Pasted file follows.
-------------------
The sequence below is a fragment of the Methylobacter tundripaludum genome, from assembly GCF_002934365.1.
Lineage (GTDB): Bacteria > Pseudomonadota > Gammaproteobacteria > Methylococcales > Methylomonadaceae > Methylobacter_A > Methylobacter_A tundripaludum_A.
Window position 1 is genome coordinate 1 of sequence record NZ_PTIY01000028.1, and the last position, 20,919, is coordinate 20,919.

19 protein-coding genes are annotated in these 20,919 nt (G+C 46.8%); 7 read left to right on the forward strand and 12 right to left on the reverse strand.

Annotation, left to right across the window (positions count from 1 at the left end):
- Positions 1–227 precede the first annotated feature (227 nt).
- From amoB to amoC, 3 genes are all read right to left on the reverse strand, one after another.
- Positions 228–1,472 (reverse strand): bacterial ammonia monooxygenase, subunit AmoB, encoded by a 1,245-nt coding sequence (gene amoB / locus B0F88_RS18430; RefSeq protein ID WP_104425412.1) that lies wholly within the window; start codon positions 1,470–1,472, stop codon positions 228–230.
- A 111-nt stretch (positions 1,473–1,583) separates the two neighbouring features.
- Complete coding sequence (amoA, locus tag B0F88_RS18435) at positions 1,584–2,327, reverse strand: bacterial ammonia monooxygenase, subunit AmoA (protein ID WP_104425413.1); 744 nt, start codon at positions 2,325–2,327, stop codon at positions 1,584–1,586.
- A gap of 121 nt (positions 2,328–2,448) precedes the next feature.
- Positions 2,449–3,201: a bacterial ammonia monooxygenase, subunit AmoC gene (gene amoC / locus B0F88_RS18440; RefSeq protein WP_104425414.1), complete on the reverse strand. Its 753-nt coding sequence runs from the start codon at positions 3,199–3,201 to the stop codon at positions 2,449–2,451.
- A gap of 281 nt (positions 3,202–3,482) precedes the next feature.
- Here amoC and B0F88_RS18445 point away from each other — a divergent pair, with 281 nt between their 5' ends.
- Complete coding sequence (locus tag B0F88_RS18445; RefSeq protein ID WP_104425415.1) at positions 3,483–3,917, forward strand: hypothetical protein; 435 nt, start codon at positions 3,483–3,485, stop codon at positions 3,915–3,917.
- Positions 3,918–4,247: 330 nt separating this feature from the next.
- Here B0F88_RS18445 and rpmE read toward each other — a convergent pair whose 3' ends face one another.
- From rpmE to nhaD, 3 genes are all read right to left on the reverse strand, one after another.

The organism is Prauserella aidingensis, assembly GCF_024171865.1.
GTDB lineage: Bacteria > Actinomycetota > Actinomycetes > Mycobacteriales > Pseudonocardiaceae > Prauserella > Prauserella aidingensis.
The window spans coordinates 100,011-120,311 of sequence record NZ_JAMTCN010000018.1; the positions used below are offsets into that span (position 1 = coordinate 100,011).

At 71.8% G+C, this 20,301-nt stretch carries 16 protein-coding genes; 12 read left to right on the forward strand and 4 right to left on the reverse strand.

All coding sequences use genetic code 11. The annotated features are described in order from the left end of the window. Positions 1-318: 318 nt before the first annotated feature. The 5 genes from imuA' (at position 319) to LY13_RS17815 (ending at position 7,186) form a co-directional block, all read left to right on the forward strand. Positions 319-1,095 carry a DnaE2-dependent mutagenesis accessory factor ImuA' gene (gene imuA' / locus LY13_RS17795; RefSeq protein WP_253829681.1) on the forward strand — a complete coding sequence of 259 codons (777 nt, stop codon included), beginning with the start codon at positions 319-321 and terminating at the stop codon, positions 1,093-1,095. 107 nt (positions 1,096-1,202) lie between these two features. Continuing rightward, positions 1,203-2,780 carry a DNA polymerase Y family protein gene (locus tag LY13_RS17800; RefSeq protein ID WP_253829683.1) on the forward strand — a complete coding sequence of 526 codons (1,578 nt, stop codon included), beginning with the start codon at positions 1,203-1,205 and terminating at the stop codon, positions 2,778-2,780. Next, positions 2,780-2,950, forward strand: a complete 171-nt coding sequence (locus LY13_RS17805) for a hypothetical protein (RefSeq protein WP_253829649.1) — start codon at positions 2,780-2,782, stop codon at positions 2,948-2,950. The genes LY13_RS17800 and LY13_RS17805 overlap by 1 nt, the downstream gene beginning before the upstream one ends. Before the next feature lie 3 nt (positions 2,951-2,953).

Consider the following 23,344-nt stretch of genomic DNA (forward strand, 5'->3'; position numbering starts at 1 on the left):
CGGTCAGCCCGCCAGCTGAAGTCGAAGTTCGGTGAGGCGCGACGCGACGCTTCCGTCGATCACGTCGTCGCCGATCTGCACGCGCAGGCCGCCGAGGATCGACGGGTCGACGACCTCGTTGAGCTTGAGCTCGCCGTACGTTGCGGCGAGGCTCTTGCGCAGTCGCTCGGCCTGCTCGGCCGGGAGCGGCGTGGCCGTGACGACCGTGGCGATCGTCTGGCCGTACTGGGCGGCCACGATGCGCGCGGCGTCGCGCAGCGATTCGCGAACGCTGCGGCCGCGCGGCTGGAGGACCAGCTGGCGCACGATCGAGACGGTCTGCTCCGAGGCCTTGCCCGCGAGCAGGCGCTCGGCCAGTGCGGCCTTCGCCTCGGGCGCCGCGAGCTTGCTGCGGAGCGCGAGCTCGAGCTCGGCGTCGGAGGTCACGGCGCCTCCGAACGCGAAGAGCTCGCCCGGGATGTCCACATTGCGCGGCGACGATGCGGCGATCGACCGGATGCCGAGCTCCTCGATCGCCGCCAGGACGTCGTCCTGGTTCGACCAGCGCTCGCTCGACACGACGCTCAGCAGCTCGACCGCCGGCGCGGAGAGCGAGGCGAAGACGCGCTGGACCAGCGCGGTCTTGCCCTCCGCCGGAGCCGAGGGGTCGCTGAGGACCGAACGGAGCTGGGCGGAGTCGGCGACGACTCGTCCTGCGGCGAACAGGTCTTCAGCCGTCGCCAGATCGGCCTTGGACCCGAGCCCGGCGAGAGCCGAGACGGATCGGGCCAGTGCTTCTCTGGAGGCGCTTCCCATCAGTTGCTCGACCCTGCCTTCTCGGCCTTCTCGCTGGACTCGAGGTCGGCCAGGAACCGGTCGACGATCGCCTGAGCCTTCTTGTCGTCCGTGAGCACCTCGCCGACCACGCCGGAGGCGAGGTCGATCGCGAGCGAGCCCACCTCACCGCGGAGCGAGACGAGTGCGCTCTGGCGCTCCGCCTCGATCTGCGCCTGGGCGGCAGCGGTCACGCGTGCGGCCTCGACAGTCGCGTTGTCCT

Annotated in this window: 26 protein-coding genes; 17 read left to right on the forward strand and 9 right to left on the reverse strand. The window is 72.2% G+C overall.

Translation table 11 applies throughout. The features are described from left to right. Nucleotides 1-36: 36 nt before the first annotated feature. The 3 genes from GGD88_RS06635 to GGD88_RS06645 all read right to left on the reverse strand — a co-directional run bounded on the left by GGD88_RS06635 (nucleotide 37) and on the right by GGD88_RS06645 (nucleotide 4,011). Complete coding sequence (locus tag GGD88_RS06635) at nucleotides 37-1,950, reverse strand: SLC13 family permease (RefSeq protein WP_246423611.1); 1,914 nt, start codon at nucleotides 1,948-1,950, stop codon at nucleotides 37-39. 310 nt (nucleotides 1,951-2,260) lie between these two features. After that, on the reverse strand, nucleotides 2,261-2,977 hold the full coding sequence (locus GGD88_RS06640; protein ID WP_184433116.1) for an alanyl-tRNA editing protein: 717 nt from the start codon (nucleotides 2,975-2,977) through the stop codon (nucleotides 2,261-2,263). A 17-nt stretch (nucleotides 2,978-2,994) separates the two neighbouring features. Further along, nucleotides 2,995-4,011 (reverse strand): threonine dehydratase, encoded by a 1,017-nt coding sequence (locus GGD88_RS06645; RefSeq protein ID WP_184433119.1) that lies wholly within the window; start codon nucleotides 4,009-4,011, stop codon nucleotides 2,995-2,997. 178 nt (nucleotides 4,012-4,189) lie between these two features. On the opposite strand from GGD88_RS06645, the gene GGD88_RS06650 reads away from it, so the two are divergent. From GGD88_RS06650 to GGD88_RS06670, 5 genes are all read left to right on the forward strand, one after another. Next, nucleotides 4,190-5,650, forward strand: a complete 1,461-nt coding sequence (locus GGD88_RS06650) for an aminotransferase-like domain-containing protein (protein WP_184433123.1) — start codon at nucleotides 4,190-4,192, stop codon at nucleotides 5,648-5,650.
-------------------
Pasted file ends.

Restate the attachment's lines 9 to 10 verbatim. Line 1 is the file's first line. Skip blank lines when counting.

- A 111-nt stretch (positions 1,473–1,583) separates the two neighbouring features.
- Complete coding sequence (amoA, locus tag B0F88_RS18435) at positions 1,584–2,327, reverse strand: bacterial ammonia monooxygenase, subunit AmoA (protein ID WP_104425413.1); 744 nt, start codon at positions 2,325–2,327, stop codon at positions 1,584–1,586.